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Unsafe Driving Leads To Jump In Highway Deaths, Study Finds

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Unsafe Driving Leads To Jump In Highway Deaths, Study Finds

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Unsafe Driving Leads To Jump In Highway Deaths, Study Finds

Unsafe Driving Leads To Jump In Highway Deaths, Study Finds

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  • <iframe src="https://www.npr.org/player/embed/515441751/515441752" width="100%" height="290" frameborder="0" scrolling="no" title="NPR embedded audio player">
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Preliminary figures show a troubling trend continues, as the number of people killed on the nation's highways rise for the second consecutive year. All this while vehicles are getting safer. A new study shows that a high percentage of drivers engage in risky behavior behind the wheel, such as texting and speeding, and that young millennials, aged 19 to 24, are the worst behaved drivers.

ROBERT SIEGEL, HOST:

Now some troubling news about road safety. Traffic fatalities are way up for the second year in a row. The National Safety Council says more than 40,000 people were killed in traffic accidents last year. That's the most since 2007. NPR's David Schaper reports.

DAVID SCHAPER, BYLINE: Many drivers admit they often go above the speed limit. Some occasionally still drive after having too much to drink. And the vast majority of us say, yeah, we use our phones when we drive.

ALEXANDER MUKANDA: Well, I see them all the time.

SCHAPER: Alexander Mukanda says he sees it not just in his fellow Chicago drivers.

MUKANDA: I see people even crossing the road texting and not looking around to see traffic that's coming.

SCHAPER: Distractions like those are among the reasons that traffic fatalities, including those of pedestrians and cycles, rose last year to the highest level in almost a decade. Debbie Hersman heads the National Safety Council.

DEBBIE HERSMAN: Forty thousand people died on our roadways last year. That's a 6 percent increase over 2015 and almost 14 percent increase over the last two years.

SCHAPER: A stronger economy and lower gas prices are putting more drivers on the road. But that alone doesn't account for the rise. This two-year jump in fatalities is the largest in more than 50 years. And Hersman says it comes after significant improvements in safety features built into cars.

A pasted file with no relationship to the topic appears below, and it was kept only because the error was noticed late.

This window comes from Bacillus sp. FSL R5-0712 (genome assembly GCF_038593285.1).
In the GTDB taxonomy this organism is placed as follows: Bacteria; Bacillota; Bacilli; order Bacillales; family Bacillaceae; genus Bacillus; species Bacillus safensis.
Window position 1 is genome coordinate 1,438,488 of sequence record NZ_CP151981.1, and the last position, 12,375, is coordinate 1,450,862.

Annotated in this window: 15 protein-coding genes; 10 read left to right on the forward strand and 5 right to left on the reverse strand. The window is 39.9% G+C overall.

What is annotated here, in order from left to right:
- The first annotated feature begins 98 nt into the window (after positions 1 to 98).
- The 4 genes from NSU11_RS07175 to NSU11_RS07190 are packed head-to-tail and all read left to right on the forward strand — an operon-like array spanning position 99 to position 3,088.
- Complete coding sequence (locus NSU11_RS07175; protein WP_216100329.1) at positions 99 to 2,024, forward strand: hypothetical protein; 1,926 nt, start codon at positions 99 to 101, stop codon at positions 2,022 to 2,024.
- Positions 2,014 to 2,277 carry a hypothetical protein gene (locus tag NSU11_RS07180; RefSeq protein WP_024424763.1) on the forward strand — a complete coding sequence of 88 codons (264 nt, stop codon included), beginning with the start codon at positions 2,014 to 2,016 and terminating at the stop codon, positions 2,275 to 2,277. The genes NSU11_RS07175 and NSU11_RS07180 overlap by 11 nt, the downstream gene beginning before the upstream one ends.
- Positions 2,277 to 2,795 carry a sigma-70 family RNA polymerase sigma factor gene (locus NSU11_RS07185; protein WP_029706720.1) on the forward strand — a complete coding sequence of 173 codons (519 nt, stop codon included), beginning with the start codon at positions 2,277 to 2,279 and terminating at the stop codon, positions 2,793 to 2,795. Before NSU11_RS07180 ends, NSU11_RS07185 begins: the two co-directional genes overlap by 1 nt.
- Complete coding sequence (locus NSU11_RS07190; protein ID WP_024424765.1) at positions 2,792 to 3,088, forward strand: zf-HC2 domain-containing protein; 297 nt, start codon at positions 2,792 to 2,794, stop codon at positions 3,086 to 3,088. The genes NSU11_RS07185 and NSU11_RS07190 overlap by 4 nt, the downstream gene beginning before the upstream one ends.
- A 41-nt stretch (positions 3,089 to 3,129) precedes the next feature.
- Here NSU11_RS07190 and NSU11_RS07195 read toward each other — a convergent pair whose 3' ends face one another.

HERSMAN: But what has not changed is our human fallibility.

SCHAPER: Hersman says 94 percent of fatal crashes are caused by human error - 94 percent. And it's essentially the same things that have been killing people for decades.

HERSMAN: The top three killers are speed, alcohol and distraction, and yet there is no public commitment to changing behaviors on these issues.

SCHAPER: The council released results of a survey in which a majority of drivers admit to speeding or using phones while driving, and 10 percent admitted to driving drunk. The AAA Foundation for Traffic Safety also released a report today showing more than 70 percent of drivers admit to speeding, running a red light or reading or sending a text or an email while behind the wheel. The worst behaved drivers are young adults. Eighty-eight percent of those ages 19 to 24 admit to taking those risks while driving.

David Vergara of Chicago says he sees it every day - drivers who are looking at their phones and not at the road ahead of them, and he's among them.

DAVID VERGARA: I will admit I do that, as well. Especially when I'm at a red light, I'll look down at my phone. Or if I get a text while I'm driving, sometimes I'll grab it.

SCHAPER: The independent contractor says he is trying to resist the urge to check his phone while driving.

VERGARA: Unless you're confronted personally into a situation where you know somebody who's been directly affected, I don't think that's going to click for a lot of people.

SCHAPER: Safety advocates agree. And they say until drivers behaviors begin to change for the better, highway fatalities may continue to rise. David Schaper, NPR News, Chicago.

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